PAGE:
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“Argentina, 1985”, Del Toro and Ana de Armas lead Latin American Oscars bid

Latino directors and showbiz stars will arrive at the Oscars on Sunday hoping to make history and score another point in the battle for representation in Hollywood.
Cuban-American Ana de Armas, nominated for her highly praised performance as Marilyn Monroe in the biopic “Rubia,” may become the first Latina to win an Academy Award for best actress.
The fifth Latina nominated for the statuette in the 95-year history of Hollywood’s biggest award has a tough competition, with favorites Cate Blanchett, for “Tár”, and Michelle Yeoh, who with “Everything Everywhere at Once” also has a chance to become the first Asian to win the Oscar.
In this edition, Latin American cinema returns to compete for the best international film, after a few years of absence, with “Argentina, 1985”, the window to the historic trial of the military juntas after the dictatorship that controlled the country between 1976 and 1983.
Directed by Santiago Mitre, and starring Ricardo Darín and Peter Lanzani, the film may award the third statuette for Argentina, which has been nominated on several occasions and won in 1986 and 2010 with productions that also deal with the years of military terror.
“Argentina, 1985” competes, among others, with “All Quiet on the Front,” Netflix’s German-language film based on the novel by Erich Maria Remarque, one of the night’s big favorites with nine nominations.
Mexican director Guillermo del Toro, who already has two Oscars at home, has chances to add to the collection.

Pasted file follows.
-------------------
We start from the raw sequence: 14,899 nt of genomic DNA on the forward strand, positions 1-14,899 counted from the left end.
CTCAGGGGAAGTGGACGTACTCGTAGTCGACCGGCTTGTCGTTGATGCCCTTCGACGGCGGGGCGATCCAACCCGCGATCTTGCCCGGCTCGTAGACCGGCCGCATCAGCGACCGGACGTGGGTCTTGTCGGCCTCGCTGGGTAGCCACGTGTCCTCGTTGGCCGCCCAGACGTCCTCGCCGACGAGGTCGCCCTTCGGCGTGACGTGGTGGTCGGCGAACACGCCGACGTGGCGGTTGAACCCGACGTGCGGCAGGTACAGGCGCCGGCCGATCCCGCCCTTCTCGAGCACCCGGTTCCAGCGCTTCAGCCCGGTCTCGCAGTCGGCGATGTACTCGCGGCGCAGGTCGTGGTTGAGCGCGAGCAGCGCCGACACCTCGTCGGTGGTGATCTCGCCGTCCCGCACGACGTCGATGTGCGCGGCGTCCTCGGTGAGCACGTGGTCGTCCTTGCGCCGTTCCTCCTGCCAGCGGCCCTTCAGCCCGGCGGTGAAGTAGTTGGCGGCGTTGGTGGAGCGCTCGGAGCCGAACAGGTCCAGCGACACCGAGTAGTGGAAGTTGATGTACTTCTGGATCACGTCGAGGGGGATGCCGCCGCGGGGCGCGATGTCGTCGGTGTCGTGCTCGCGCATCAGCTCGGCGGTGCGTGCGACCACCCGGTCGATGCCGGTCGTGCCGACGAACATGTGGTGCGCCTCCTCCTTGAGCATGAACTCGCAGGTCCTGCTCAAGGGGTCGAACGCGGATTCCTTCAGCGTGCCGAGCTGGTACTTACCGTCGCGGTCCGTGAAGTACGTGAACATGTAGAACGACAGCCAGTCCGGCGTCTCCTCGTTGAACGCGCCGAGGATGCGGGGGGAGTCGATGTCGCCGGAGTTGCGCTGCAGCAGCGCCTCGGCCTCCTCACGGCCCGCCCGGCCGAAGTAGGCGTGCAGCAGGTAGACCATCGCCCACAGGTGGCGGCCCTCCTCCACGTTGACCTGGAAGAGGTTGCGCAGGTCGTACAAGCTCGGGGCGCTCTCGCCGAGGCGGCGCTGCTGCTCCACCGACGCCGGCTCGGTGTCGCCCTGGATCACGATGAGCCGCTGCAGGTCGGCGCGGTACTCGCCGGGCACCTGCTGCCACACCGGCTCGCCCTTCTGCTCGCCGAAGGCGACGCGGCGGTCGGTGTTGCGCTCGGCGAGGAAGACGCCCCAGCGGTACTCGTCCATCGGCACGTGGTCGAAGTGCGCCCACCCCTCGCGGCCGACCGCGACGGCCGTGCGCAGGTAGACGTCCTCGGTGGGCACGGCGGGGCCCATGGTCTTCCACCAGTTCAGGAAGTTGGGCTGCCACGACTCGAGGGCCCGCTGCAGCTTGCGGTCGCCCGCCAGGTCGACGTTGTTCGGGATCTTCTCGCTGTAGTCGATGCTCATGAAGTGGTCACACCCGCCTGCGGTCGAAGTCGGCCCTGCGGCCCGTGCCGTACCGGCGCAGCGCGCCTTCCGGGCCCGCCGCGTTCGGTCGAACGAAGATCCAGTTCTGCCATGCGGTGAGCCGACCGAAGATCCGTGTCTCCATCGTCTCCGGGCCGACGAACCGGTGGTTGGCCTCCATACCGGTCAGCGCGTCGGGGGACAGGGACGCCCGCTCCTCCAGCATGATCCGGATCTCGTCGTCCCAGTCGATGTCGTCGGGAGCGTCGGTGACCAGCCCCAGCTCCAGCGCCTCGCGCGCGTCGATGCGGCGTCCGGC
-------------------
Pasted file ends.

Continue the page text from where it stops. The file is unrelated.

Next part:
Guillermo del Toro’s “Pinocchio” is nominated for best animated film, a category won last year by “Enchantment”, the Disney blockbuster that brought Colombia’s magical realism to the big screen.
Also competing for the statuette is “Puss in Boots: The Last Wish”, with the voices of Antonio Banderas and Salma Hayek.
Mexican filmmaker Alfonso Cuarón, with four statuettes for “Roma” and “Gravity”, is competing this year for best acted short film with “Le pupille”, of which he is one of the producers.
This is the 11th nomination for Cuarón, whose versatility has led him to compete in seven categories.
Although the introspective and personal “Bardo,” by Oscar-winning Mexican director Alejandro González Iñárritu, failed to win recognition in the main categories, it aspires to win the Oscar for best cinematography with the nomination of Iranian-French cinematographer Darius Khondji.
Another Latin-influenced moment at Sunday’s gala will be the performance of Sofia Carson, the young artist of Colombian descent who will perform “Applause” with Diane Warren, nominated for best song for the film “Tell It Like a Woman”.
© 2023 The Tico Times

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